Topiaries are an excellent addition to any landscape design, whether as a massive unicorn-shaped focal point or an unassuming potted plant. Here are some trees that thrive as topiaries.
Arborvitae trees are a popular choice for versatile topiary designs. The evergreen leaves are shaped in flat fronds similar to a fern, but with a hearty fullness perfect for contouring. Several types of arborvitae are available, with each offering their own advantages, so pay attention to color, size, and hardiness when making your selection.
Boxwood is the quintessential choice for topiary design. It has been used for centuries in formal gardens, largely because it's easy to prune and requires minimal care. The boxwood is simple to shape into just about any design, especially rounded balls or spiral shapes. Choose shrubs for smaller designs, or trees for a bigger statement.
Yews are conifers known for durability. Yew isn’t a particularly fast-growing plant, but it can get quite large if you let it, so plan for the future and be patient. Note that the colorful berries are toxic, so avoid planting in areas where children or pets could ingest them.
4. Bay Laurel and Cherry Laurel
Laurel has been a popular topiary choice since the days of the ancient Greeks. Native to the Mediterranean, the plant played a role in the myths surrounding Apollo, and retains to this day its historic meaning as a symbol of accomplishment.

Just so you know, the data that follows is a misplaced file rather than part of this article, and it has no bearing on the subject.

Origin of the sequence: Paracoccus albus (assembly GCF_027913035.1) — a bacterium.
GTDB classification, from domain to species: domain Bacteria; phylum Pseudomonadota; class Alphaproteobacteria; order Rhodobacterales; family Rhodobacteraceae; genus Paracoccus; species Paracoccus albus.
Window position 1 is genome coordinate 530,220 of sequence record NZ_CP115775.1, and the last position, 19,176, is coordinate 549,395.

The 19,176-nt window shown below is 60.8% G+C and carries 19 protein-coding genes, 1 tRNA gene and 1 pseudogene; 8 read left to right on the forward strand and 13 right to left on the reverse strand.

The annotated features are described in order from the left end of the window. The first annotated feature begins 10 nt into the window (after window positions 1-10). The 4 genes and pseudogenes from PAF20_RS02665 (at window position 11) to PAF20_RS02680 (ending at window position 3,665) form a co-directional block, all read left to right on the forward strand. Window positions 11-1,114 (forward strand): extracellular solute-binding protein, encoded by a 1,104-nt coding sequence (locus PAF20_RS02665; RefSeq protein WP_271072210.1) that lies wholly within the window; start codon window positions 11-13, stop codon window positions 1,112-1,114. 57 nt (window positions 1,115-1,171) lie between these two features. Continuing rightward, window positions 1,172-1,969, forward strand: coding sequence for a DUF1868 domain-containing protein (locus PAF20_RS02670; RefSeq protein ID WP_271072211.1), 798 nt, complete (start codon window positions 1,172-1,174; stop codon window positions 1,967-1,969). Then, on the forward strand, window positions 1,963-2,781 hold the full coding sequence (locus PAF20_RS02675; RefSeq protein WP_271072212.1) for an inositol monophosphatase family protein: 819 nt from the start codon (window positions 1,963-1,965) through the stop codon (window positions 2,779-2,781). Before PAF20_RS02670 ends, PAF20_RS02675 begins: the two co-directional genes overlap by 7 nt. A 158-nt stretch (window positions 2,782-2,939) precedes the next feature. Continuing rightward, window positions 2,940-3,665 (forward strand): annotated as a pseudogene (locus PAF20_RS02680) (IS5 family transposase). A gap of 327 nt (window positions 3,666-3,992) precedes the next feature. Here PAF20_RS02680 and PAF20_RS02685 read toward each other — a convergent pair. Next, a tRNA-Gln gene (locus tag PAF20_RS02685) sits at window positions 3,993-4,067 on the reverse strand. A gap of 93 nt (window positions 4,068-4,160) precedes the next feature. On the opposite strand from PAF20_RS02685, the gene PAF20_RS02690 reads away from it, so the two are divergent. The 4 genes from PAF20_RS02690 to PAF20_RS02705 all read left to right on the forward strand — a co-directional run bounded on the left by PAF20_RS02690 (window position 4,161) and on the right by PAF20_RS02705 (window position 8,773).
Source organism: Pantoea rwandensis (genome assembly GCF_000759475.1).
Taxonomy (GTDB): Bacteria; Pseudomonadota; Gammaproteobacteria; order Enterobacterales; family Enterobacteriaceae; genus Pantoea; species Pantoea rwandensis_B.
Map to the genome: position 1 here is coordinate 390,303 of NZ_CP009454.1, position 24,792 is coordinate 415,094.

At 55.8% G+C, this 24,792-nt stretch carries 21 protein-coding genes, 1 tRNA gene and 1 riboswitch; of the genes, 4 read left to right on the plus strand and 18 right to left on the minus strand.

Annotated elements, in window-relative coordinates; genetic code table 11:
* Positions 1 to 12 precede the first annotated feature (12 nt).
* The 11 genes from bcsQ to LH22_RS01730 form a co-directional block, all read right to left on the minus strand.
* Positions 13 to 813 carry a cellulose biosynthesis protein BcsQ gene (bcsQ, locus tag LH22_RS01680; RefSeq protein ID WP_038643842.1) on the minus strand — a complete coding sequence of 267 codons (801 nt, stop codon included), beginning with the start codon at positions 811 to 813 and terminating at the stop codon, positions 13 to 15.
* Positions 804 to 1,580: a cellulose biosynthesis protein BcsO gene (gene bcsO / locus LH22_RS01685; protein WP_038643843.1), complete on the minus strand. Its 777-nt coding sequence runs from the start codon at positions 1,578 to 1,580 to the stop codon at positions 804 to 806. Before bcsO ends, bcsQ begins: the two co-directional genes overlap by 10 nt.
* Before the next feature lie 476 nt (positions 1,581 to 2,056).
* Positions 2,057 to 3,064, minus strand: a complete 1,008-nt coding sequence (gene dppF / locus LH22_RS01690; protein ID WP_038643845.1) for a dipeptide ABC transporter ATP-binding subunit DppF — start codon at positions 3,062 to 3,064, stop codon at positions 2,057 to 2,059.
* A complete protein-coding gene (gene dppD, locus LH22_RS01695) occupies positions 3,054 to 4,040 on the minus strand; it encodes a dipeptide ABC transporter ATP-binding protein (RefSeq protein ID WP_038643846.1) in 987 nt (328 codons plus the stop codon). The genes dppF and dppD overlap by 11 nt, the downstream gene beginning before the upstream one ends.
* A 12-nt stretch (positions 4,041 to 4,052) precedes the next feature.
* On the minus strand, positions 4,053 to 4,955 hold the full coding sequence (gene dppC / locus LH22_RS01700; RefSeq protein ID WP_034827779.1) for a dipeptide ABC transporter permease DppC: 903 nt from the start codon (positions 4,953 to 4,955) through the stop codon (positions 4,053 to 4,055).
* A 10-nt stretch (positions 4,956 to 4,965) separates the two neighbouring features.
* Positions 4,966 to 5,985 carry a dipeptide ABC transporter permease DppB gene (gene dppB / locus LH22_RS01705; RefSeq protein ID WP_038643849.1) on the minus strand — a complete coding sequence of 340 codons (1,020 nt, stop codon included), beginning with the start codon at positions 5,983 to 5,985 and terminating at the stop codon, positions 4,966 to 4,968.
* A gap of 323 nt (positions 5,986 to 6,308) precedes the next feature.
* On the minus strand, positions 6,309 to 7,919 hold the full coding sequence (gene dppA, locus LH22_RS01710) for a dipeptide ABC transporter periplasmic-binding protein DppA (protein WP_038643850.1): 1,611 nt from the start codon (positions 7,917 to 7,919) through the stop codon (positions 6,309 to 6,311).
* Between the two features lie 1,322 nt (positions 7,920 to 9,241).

There are many types of holly suitable for backyard topiary designs. Unlike other evergreen options, holly plants feature large shiny leaves. They also grow bright red berries that are visually appealing and provide a food source for birds.
Barberry comes in a wide variety of colorful options, which makes it a desirable choice for a topiary from something other than an evergreen. You can shape barberry as a hedge, a ball, a vase, or a square and it will brighten any garden with its deep green, red, or gold foliage.
Another hardy option for yard art, privet is ubiquitous in the topiary world for good reason: this sturdy plant holds shapes extremely well. Use privet to create an entire hedge or a single, well-contoured plant. You may have seen it as a spiral, three-tiered ball, or square on a stick, but its versatility and resilience also allow for more detailed, representative sculptures.
A dense evergreen with small leaves, juniper has historical associations with protection, health and spirituality. This easy to care for conifer can be kept in a planter or grown in the yard. Give your juniper a few years to mature before beginning pruning practices. Hold off on any elaborate design work until the tree is around four feet tall.
Myrtle plants tend to be compact, so they're well suited to gardens or homes with limited space. From small, single-pot, tabletop designs to elaborately tiered shrubberies, the myrtle responds well to pruning toward the end of winter, when the stems are visible. Myrtle is a forgiving plant that will thrive in a variety of settings.
Dwarf spruce is an excellent choice for spiraling potting trees to adorn your front porch. Regular spruce can make an excellent natural barrier for your yard, as it can branch out to around 7-10 feet wide and 10-12 feet tall.